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Love Ranch

Director: Taylor Hackford
Cast: Helen Mirren, Joe Pesci, Sergio Peris-Mencheta

(E1 Entertainment; US theatrical: 30 Jun 2010 (Limited release); 2010)

In the ‘70s, Joe and Susan Conforte ran an infamous legal brothel in Reno, Nevada called the Mustang Ranch. In the film inspired by their lives, they’ve been renamed Charlie (Joe Pesci) and Grace Bontempo (Helen Mirren), and their business redubbed the Love Ranch.


Set in 1976, Love Ranch opens on a New Year’s party that could have come straight out of Boogie Nights. But Taylor Hackford’s movie doesn’t maintain much sense of the time period, and instead feels disconnected from any particular era. The brothel itself is also never (forgive the pun) fleshed out. When Grace is called away from the party to deal with a customer who is getting rough with one of her girls, we’re offered a glimpse of the prostitutes’ helplessness. But the only other scene showing a prostitute at work is played for laughs. None of the girls is very memorable, and the place feels more like a dysfunctional sorority house than a functioning bordello.


Against this backdrop, Love Ranch sets up a love triangle involving the Bontempos and Argentinean boxer Armando Bruza (Sergio Peris-Mencheta). Ever scheming, Charlie brings Bruza to the ranch in an attempt to hit a big payday through a heavyweight fight. Instead he introduces Bruza to Grace, both broken people who go on to start an affair in a last, desperate attempt to find love.


But even as she seeks true passion outside her marriage, Grace maintains a certain distance from the concept. The daughter of a prostitute, she’s been a madam her entire adult life and so feels understandably cynical regarding romance. She’s so imperious at times, that Charlie is moved to ask, “Who do you think you are, the queen of fucking England?” While that is a funny nod to Mirren’s previous roles, it also serves as an unfortunate reminder that this part is a less than perfect fit for her. Early on, when Grace learns she has cancer, she reacts with what can only be described as a stiff upper lip. The illness seems just one more test put to her by Mark Jacobson’s script, which pushes Mirren’s role toward a fortitude that feels more aristocratic British rather working class American.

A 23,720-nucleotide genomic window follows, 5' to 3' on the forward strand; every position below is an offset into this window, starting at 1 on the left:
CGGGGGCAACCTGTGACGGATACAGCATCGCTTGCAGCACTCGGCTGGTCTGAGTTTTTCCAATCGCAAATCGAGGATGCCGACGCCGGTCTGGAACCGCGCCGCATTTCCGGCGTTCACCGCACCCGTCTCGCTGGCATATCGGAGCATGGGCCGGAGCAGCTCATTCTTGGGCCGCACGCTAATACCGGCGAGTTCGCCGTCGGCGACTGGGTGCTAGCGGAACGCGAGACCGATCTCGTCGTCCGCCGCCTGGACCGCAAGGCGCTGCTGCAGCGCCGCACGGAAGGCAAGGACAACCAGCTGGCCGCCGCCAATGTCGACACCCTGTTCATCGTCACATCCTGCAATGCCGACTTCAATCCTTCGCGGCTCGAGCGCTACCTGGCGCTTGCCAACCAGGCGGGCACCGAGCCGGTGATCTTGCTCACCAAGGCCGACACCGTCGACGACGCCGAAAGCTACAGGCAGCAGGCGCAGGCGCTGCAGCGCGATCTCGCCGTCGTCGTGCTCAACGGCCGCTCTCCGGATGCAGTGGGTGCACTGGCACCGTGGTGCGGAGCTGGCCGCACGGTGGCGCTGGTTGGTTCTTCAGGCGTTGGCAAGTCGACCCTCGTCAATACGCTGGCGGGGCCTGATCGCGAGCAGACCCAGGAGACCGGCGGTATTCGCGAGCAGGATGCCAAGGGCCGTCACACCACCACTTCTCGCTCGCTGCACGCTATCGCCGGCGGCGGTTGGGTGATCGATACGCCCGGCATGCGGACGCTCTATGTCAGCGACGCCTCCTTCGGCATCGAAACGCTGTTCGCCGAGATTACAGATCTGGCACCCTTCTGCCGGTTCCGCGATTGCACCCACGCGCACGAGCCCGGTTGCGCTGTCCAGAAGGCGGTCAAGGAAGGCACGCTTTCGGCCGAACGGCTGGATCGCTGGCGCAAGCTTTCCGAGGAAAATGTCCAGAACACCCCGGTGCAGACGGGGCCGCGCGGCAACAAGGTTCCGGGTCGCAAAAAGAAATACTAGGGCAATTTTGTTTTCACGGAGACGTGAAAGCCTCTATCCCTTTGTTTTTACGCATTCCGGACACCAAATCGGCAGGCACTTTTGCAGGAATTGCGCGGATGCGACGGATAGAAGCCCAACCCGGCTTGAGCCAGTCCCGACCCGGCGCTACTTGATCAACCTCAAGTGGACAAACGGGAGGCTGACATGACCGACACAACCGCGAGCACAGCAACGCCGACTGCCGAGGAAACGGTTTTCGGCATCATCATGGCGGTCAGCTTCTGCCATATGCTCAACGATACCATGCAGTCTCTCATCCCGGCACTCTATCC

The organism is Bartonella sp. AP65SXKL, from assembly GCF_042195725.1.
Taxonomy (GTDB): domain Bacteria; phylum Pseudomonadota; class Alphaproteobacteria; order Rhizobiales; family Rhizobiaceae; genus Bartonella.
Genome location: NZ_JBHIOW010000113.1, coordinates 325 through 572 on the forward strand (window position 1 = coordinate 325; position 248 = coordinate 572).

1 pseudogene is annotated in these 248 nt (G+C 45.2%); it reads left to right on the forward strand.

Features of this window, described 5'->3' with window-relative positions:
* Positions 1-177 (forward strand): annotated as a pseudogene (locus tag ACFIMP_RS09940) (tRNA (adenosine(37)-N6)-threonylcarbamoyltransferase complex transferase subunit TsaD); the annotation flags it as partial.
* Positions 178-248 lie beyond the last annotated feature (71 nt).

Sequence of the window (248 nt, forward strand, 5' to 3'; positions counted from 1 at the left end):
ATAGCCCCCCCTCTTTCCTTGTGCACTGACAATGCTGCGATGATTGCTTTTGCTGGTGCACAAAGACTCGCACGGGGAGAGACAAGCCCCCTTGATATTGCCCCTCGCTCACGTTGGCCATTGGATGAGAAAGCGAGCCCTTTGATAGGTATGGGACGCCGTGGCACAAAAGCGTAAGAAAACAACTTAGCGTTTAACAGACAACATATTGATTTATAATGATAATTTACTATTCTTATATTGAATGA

Pesci, on the other hand, is cast perfectly as Charlie. At the beginning of Love Ranch, it seems Charlie may be yet another version of Pesci’s famous comic persona (see: Home Alone or My Cousin Vinny). But it soon becomes clear that this character draws on Pesci’s other half, the psychopath of Casino and Goodfellas. Violence lurks just beneath his surface, erupting in a handful of scenes with startling ferocity.


Still, though Grace is familiar with Charlie’s anger, she is never actually threatened by it.  In one case, when Charlie angrily picks up a phone, he seems ready to hit Grace with it.  Oddly enough, she seems more concerned about the well being of the phone, and it becomes clear that his brutality is never directed at Grace. This pattern—his menace undone by her reserve—repeats throughout the film. Every time Charlie starts to ramp up, Grace disarms him so easily that the tension deflates.


The relationship between Charlie and Grace should anchor the film, but instead it undermines it. Even though their courtship is often charming, the lack of investment in Grace’s marriage defuses the impact of the infidelity, leaving Love Ranch a passionless exercise.

Rating:

Michael Landweber is the author of the novel, We. His short stories have appeared in a variety of places, including Gargoyle, Fourteen Hills, Fugue, American Literary Review, Barrelhouse and Ardor. He is an Associate Editor at the Potomac Review. Landweber has also worked at The Japan Times and the Associated Press. He lives in Washington, DC with his wife and two children. He can be contacted through his website at mikelandweber.com.


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